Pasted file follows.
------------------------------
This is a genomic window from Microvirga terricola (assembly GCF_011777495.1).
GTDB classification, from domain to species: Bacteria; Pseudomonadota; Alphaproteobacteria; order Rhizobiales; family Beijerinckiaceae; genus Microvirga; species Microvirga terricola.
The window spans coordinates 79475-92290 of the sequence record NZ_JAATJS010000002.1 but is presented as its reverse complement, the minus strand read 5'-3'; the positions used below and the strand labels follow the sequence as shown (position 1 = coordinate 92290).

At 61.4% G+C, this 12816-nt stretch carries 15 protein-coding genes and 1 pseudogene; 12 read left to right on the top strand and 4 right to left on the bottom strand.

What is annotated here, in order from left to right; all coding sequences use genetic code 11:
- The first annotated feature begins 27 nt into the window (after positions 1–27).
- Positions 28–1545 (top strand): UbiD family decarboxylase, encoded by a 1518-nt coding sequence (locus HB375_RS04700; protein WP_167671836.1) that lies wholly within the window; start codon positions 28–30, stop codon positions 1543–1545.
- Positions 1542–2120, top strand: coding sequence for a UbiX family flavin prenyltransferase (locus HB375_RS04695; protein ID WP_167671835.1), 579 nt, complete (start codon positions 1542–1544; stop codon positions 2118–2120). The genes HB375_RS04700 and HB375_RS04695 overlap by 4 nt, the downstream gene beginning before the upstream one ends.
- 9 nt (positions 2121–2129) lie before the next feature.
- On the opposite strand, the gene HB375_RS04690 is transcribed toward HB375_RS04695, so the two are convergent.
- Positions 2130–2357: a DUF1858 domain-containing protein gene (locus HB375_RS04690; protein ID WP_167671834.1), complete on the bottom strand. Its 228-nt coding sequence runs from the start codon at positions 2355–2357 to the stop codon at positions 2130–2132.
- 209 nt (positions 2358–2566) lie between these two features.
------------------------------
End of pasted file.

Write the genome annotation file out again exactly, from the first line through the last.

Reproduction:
This is a genomic window from Microvirga terricola (assembly GCF_011777495.1).
GTDB classification, from domain to species: Bacteria; Pseudomonadota; Alphaproteobacteria; order Rhizobiales; family Beijerinckiaceae; genus Microvirga; species Microvirga terricola.
The window spans coordinates 79475-92290 of the sequence record NZ_JAATJS010000002.1 but is presented as its reverse complement, the minus strand read 5'-3'; the positions used below and the strand labels follow the sequence as shown (position 1 = coordinate 92290).

At 61.4% G+C, this 12816-nt stretch carries 15 protein-coding genes and 1 pseudogene; 12 read left to right on the top strand and 4 right to left on the bottom strand.

What is annotated here, in order from left to right; all coding sequences use genetic code 11:
- The first annotated feature begins 27 nt into the window (after positions 1–27).
- Positions 28–1545 (top strand): UbiD family decarboxylase, encoded by a 1518-nt coding sequence (locus HB375_RS04700; protein WP_167671836.1) that lies wholly within the window; start codon positions 28–30, stop codon positions 1543–1545.
- Positions 1542–2120, top strand: coding sequence for a UbiX family flavin prenyltransferase (locus HB375_RS04695; protein ID WP_167671835.1), 579 nt, complete (start codon positions 1542–1544; stop codon positions 2118–2120). The genes HB375_RS04700 and HB375_RS04695 overlap by 4 nt, the downstream gene beginning before the upstream one ends.
- 9 nt (positions 2121–2129) lie before the next feature.
- On the opposite strand, the gene HB375_RS04690 is transcribed toward HB375_RS04695, so the two are convergent.
- Positions 2130–2357: a DUF1858 domain-containing protein gene (locus HB375_RS04690; protein ID WP_167671834.1), complete on the bottom strand. Its 228-nt coding sequence runs from the start codon at positions 2355–2357 to the stop codon at positions 2130–2132.
- 209 nt (positions 2358–2566) lie between these two features.